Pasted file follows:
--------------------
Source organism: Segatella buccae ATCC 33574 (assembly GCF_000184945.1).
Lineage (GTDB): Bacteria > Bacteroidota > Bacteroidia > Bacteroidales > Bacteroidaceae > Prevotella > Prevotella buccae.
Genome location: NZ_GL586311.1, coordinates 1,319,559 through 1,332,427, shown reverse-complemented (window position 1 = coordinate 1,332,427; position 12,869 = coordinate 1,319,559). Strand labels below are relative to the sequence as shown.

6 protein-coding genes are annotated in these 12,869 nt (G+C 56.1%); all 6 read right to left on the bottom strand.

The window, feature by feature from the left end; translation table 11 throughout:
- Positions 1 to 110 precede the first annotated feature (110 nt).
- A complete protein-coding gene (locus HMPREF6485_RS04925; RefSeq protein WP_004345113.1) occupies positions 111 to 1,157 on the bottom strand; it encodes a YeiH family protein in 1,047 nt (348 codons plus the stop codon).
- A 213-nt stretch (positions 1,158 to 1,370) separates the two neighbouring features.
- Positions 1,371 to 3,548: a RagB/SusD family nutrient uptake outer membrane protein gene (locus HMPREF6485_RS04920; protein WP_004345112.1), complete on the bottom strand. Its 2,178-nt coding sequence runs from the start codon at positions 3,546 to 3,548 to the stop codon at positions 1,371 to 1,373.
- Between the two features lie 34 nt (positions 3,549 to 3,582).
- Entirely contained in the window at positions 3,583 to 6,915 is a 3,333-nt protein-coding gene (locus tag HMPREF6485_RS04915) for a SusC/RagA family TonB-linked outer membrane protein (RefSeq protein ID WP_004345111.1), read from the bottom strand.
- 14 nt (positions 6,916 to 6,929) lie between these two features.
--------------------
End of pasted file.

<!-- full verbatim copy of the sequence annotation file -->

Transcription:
Source organism: Segatella buccae ATCC 33574 (assembly GCF_000184945.1).
Lineage (GTDB): Bacteria > Bacteroidota > Bacteroidia > Bacteroidales > Bacteroidaceae > Prevotella > Prevotella buccae.
Genome location: NZ_GL586311.1, coordinates 1,319,559 through 1,332,427, shown reverse-complemented (window position 1 = coordinate 1,332,427; position 12,869 = coordinate 1,319,559). Strand labels below are relative to the sequence as shown.

6 protein-coding genes are annotated in these 12,869 nt (G+C 56.1%); all 6 read right to left on the bottom strand.

The window, feature by feature from the left end; translation table 11 throughout:
- Positions 1 to 110 precede the first annotated feature (110 nt).
- A complete protein-coding gene (locus HMPREF6485_RS04925; RefSeq protein WP_004345113.1) occupies positions 111 to 1,157 on the bottom strand; it encodes a YeiH family protein in 1,047 nt (348 codons plus the stop codon).
- A 213-nt stretch (positions 1,158 to 1,370) separates the two neighbouring features.
- Positions 1,371 to 3,548: a RagB/SusD family nutrient uptake outer membrane protein gene (locus HMPREF6485_RS04920; protein WP_004345112.1), complete on the bottom strand. Its 2,178-nt coding sequence runs from the start codon at positions 3,546 to 3,548 to the stop codon at positions 1,371 to 1,373.
- Between the two features lie 34 nt (positions 3,549 to 3,582).
- Entirely contained in the window at positions 3,583 to 6,915 is a 3,333-nt protein-coding gene (locus tag HMPREF6485_RS04915) for a SusC/RagA family TonB-linked outer membrane protein (RefSeq protein ID WP_004345111.1), read from the bottom strand.
- 14 nt (positions 6,916 to 6,929) lie between these two features.